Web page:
TL;DR: How do cells apply anabolic and catabolic enzymes, translocases and transporters, plus the intrinsic physical phase behaviour of lipids and their interactions with membrane proteins, to create the unique compositions and multiple functions of their individual membranes?
Abstract: Throughout the biological world, a 30 A hydrophobic film typically delimits the environments that serve as the margin between life and death for individual cells. Biochemical and biophysical findings have provided a detailed model of the composition and structure of membranes, which includes levels of dynamic organization both across the lipid bilayer (lipid asymmetry) and in the lateral dimension (lipid domains) of membranes. How do cells apply anabolic and catabolic enzymes, translocases and transporters, plus the intrinsic physical phase behaviour of lipids and their interactions with membrane proteins, to create the unique compositions and multiple functionalities of their individual membranes?
TL;DR: It is found that as the surface charge of the lipid lamellae is increased, the amount of cation per μmle of lipid increases, and the phospholipid liquid crystalline structures appear to “bind” or “capture” cations.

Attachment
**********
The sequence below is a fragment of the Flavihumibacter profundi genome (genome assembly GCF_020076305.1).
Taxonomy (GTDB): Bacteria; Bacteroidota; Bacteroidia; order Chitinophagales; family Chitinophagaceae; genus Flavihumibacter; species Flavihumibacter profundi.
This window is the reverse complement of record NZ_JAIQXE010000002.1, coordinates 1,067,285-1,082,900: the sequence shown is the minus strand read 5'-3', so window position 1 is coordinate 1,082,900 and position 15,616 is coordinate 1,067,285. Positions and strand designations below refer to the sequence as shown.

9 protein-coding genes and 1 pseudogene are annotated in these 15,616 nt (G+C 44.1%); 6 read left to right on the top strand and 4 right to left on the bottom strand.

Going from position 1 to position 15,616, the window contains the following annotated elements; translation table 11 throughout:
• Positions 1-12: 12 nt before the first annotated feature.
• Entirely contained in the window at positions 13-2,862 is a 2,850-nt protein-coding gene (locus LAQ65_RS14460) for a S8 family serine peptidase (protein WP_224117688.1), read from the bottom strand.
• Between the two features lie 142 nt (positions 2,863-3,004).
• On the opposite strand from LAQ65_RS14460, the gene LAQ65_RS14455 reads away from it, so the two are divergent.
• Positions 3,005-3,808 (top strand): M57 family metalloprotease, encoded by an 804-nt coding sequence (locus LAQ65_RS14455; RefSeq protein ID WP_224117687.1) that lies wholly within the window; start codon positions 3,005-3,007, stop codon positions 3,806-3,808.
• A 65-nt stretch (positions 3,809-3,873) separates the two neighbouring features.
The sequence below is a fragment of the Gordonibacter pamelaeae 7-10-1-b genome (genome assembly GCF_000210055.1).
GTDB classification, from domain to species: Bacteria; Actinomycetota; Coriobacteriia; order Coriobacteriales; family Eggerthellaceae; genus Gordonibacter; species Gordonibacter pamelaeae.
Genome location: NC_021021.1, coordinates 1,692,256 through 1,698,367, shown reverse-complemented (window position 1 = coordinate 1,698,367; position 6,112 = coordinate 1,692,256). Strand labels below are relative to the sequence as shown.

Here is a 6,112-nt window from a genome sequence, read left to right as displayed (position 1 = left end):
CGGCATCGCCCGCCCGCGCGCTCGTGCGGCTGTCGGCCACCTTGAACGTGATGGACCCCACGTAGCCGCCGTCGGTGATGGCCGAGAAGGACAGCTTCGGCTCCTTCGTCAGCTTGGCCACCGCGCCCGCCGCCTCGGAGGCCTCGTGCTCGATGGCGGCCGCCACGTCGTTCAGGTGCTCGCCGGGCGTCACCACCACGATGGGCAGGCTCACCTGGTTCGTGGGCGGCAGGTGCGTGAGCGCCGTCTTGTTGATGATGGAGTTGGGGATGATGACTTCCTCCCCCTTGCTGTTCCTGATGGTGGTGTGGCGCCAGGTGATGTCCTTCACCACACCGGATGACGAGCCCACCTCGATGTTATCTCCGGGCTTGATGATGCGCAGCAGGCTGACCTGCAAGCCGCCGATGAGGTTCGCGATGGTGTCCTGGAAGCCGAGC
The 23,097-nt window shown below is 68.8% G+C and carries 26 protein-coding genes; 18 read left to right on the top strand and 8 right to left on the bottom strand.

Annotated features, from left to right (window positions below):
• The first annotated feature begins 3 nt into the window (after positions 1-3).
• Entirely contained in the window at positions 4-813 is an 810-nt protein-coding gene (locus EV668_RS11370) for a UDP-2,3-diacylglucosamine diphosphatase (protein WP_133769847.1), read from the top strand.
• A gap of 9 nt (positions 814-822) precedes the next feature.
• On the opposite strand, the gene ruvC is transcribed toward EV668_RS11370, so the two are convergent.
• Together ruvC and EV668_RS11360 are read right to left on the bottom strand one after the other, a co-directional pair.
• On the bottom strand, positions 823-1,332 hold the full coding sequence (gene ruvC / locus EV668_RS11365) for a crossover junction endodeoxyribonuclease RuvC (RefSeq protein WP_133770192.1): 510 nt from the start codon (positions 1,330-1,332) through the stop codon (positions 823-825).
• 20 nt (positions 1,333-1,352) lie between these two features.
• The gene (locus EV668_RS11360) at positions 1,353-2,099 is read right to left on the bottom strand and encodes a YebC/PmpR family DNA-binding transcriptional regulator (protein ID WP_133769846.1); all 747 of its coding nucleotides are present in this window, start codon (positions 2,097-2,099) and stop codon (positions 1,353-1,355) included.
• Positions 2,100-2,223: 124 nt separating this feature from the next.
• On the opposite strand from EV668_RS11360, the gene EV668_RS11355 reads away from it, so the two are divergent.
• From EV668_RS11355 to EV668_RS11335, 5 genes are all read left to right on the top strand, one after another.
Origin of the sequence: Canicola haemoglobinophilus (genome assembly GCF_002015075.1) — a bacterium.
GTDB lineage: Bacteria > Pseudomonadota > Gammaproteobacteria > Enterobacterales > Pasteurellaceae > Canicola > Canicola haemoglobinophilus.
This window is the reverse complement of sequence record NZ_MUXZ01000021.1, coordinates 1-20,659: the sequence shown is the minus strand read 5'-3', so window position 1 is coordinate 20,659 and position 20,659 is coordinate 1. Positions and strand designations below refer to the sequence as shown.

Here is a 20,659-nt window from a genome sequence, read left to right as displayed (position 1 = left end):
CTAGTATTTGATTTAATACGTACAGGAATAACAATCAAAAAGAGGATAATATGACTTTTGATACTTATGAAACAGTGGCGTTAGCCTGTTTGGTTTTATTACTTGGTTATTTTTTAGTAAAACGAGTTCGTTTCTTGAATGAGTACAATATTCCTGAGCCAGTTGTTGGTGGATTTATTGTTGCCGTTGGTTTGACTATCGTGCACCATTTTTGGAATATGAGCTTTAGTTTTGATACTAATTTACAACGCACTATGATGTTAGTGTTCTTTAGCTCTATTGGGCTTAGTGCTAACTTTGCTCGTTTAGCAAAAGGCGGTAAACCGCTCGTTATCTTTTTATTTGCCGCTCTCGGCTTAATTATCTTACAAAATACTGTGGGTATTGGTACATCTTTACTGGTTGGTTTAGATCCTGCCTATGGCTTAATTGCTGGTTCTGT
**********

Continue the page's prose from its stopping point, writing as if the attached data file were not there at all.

Abstract: The diffusion of univalent cations and anions out of spontaneously formed liquid crystals of lecithin is remarkably similar to the diffusion of such ions across biological membranes. If the unit structure of the liquid crystal is accepted as being that of a bimolecular leaflet, then these leaflets have been shown to be many orders of magnitude more permeable to anions than to cations. The diffusion rate for cations is very significantly controlled by the sign and magnitude of the surface charge at the water/lipid interface. There is a decrease of the diffusion rate for cations as the negative charge on the lipid structure decreases—which diminishes to zero for a positively charged membrane—the diffusion rate of anions remaining very high. The exchange diffusion rate of Cl− and I− was greater than that of F−, NO3−, SO42− and HPO42− but no significant differences were detectable for the cation series, Li+, Na+, K+, Rb+ and choline. The membranes are very permeable to water. Because the diffusion rate of cations is low, the phospholipid liquid crystalline structures appear to “bind” or “capture” cations. It is found that as the surface charge of the lipid lamellae is increased, the amount of cation per μmle of lipid increases. It is argued that if the cation is sequestered in aqueous compartments between the bimolecular leaflets, and if the thickness of the aqueous compartments is determined by the surface charge density of the lipid head groups and by the ionic strength of the aqueous phase in accordance with double-layer theory, the amount of cation trapped would also be expected to vary.